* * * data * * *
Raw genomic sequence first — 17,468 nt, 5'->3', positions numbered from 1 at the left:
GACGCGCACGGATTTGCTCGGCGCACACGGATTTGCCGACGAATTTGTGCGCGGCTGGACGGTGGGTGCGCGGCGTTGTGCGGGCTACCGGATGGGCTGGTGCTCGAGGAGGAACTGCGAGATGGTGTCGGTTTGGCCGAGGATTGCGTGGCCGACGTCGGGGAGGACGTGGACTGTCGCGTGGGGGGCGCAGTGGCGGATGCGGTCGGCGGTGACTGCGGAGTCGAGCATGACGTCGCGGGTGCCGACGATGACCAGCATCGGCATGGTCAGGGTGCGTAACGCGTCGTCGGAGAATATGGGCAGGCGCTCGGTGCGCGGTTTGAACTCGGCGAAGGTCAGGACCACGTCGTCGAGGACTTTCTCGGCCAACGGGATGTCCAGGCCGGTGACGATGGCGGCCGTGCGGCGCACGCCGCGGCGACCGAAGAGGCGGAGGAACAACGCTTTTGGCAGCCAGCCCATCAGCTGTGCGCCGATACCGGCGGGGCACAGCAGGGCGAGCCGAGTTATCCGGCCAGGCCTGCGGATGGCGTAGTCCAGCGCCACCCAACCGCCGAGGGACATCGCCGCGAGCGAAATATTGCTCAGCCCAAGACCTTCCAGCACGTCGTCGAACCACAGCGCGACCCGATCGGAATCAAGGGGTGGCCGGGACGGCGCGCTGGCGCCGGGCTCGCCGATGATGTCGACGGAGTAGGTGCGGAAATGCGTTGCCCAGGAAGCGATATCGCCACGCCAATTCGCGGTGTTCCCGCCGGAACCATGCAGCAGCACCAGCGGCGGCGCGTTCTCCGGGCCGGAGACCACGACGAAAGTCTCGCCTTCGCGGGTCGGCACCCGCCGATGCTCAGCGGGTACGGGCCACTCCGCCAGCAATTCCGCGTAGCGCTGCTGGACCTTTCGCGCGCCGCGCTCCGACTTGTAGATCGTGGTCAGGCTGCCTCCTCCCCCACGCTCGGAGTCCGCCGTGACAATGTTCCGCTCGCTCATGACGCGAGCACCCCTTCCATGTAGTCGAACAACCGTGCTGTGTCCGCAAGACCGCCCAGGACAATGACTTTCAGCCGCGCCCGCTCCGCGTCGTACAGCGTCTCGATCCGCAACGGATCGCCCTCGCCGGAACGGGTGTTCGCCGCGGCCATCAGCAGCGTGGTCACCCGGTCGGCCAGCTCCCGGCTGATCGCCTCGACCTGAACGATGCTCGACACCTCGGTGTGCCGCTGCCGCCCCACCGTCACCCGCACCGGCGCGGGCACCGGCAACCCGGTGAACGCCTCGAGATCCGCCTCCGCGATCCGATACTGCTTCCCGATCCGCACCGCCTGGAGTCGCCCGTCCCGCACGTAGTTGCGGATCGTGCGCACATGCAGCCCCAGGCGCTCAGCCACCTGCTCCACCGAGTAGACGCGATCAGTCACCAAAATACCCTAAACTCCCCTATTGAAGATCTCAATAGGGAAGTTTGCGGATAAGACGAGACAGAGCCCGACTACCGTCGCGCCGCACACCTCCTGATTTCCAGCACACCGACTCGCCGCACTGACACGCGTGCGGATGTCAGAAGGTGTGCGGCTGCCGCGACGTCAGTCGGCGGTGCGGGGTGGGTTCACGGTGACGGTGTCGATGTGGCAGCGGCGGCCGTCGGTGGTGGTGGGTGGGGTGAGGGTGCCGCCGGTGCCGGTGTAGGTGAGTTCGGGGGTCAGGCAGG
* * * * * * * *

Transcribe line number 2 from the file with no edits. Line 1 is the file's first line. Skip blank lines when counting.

GACGCGCACGGATTTGCTCGGCGCACACGGATTTGCCGACGAATTTGTGCGCGGCTGGACGGTGGGTGCGCGGCGTTGTGCGGGCTACCGGATGGGCTGGTGCTCGAGGAGGAACTGCGAGATGGTGTCGGTTTGGCCGAGGATTGCGTGGCCGACGTCGGGGAGGACGTGGACTGTCGCGTGGGGGGCGCAGTGGCGGATGCGGTCGGCGGTGACTGCGGAGTCGAGCATGACGTCGCGGGTGCCGACGATGACCAGCATCGGCATGGTCAGGGTGCGTAACGCGTCGTCGGAGAATATGGGCAGGCGCTCGGTGCGCGGTTTGAACTCGGCGAAGGTCAGGACCACGTCGTCGAGGACTTTCTCGGCCAACGGGATGTCCAGGCCGGTGACGATGGCGGCCGTGCGGCGCACGCCGCGGCGACCGAAGAGGCGGAGGAACAACGCTTTTGGCAGCCAGCCCATCAGCTGTGCGCCGATACCGGCGGGGCACAGCAGGGCGAGCCGAGTTATCCGGCCAGGCCTGCGGATGGCGTAGTCCAGCGCCACCCAACCGCCGAGGGACATCGCCGCGAGCGAAATATTGCTCAGCCCAAGACCTTCCAGCACGTCGTCGAACCACAGCGCGACCCGATCGGAATCAAGGGGTGGCCGGGACGGCGCGCTGGCGCCGGGCTCGCCGATGATGTCGACGGAGTAGGTGCGGAAATGCGTTGCCCAGGAAGCGATATCGCCACGCCAATTCGCGGTGTTCCCGCCGGAACCATGCAGCAGCACCAGCGGCGGCGCGTTCTCCGGGCCGGAGACCACGACGAAAGTCTCGCCTTCGCGGGTCGGCACCCGCCGATGCTCAGCGGGTACGGGCCACTCCGCCAGCAATTCCGCGTAGCGCTGCTGGACCTTTCGCGCGCCGCGCTCCGACTTGTAGATCGTGGTCAGGCTGCCTCCTCCCCCACGCTCGGAGTCCGCCGTGACAATGTTCCGCTCGCTCATGACGCGAGCACCCCTTCCATGTAGTCGAACAACCGTGCTGTGTCCGCAAGACCGCCCAGGACAATGACTTTCAGCCGCGCCCGCTCCGCGTCGTACAGCGTCTCGATCCGCAACGGATCGCCCTCGCCGGAACGGGTGTTCGCCGCGGCCATCAGCAGCGTGGTCACCCGGTCGGCCAGCTCCCGGCTGATCGCCTCGACCTGAACGATGCTCGACACCTCGGTGTGCCGCTGCCGCCCCACCGTCACCCGCACCGGCGCGGGCACCGGCAACCCGGTGAACGCCTCGAGATCCGCCTCCGCGATCCGATACTGCTTCCCGATCCGCACCGCCTGGAGTCGCCCGTCCCGCACGTAGTTGCGGATCGTGCGCACATGCAGCCCCAGGCGCTCAGCCACCTGCTCCACCGAGTAGACGCGATCAGTCACCAAAATACCCTAAACTCCCCTATTGAAGATCTCAATAGGGAAGTTTGCGGATAAGACGAGACAGAGCCCGACTACCGTCGCGCCGCACACCTCCTGATTTCCAGCACACCGACTCGCCGCACTGACACGCGTGCGGATGTCAGAAGGTGTGCGGCTGCCGCGACGTCAGTCGGCGGTGCGGGGTGGGTTCACGGTGACGGTGTCGATGTGGCAGCGGCGGCCGTCGGTGGTGGTGGGTGGGGTGAGGGTGCCGCCGGTGCCGGTGTAGGTGAGTTCGGGGGTCAGGCAGG